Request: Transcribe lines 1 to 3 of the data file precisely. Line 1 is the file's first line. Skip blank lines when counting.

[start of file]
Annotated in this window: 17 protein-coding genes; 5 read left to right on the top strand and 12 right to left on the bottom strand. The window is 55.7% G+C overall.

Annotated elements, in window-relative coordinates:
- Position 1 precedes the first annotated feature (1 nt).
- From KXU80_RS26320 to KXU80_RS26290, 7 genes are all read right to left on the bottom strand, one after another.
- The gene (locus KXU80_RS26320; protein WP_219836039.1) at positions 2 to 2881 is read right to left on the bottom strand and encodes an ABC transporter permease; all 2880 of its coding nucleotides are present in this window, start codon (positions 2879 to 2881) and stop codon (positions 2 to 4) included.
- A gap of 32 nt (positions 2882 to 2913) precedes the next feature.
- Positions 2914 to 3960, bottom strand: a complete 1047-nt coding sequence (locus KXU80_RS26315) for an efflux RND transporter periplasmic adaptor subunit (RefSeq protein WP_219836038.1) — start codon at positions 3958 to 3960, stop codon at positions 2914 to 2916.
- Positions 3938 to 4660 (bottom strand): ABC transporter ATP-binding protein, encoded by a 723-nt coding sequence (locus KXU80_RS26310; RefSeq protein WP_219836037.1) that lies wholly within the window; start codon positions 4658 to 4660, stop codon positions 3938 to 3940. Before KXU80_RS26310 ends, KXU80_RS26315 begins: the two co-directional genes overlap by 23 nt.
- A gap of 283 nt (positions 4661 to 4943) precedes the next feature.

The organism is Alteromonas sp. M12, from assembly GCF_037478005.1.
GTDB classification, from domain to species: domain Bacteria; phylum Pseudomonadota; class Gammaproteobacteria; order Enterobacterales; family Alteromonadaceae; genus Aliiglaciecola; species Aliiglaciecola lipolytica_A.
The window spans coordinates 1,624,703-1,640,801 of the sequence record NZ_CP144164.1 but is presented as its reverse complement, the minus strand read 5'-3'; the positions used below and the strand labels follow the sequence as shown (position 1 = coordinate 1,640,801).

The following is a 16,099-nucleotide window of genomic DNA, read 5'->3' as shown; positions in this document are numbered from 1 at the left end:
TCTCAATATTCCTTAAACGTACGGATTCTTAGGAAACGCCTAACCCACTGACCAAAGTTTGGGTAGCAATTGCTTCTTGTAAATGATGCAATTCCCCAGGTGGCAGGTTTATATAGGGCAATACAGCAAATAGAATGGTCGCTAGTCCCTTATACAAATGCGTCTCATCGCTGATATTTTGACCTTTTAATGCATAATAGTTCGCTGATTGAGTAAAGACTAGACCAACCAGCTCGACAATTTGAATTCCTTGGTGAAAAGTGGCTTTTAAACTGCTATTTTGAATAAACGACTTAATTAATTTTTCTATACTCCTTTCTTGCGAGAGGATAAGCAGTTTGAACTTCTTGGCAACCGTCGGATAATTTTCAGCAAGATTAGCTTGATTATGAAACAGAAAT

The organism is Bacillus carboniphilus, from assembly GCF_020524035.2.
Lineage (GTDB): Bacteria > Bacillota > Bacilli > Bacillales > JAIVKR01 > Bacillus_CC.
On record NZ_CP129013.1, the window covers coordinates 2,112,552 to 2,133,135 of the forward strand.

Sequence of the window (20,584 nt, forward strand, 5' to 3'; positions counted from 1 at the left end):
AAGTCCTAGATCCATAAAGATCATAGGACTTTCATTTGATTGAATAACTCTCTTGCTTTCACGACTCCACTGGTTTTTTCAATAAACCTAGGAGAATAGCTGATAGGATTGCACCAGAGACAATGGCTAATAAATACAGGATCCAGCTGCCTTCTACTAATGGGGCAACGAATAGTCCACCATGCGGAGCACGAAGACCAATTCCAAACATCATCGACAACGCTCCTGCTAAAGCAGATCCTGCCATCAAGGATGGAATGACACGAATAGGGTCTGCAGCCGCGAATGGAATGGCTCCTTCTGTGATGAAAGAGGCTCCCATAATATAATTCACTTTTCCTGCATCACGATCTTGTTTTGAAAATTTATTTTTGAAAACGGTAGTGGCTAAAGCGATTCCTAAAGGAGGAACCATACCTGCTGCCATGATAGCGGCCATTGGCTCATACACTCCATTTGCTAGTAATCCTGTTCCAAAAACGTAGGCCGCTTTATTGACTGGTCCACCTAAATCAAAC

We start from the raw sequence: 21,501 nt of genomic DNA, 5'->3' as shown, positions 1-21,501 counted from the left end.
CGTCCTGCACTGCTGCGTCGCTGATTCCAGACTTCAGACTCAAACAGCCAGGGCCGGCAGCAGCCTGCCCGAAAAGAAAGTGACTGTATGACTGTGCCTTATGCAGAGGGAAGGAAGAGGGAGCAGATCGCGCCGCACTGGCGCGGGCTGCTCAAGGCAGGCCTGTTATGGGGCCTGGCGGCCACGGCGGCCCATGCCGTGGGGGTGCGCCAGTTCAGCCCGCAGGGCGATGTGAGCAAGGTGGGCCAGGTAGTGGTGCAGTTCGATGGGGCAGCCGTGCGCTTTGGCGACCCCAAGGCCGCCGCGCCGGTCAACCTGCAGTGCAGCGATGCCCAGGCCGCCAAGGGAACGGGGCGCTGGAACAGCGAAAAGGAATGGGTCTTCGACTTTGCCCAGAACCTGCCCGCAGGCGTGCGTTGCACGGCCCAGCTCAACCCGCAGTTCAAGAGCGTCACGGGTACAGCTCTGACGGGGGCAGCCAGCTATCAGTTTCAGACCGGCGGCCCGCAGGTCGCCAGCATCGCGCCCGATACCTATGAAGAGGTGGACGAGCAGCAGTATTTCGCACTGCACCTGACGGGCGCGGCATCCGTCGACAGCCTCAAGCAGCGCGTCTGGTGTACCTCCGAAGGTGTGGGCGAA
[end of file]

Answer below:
Annotated in this window: 17 protein-coding genes; 5 read left to right on the top strand and 12 right to left on the bottom strand. The window is 55.7% G+C overall.

Annotated elements, in window-relative coordinates:
- Position 1 precedes the first annotated feature (1 nt).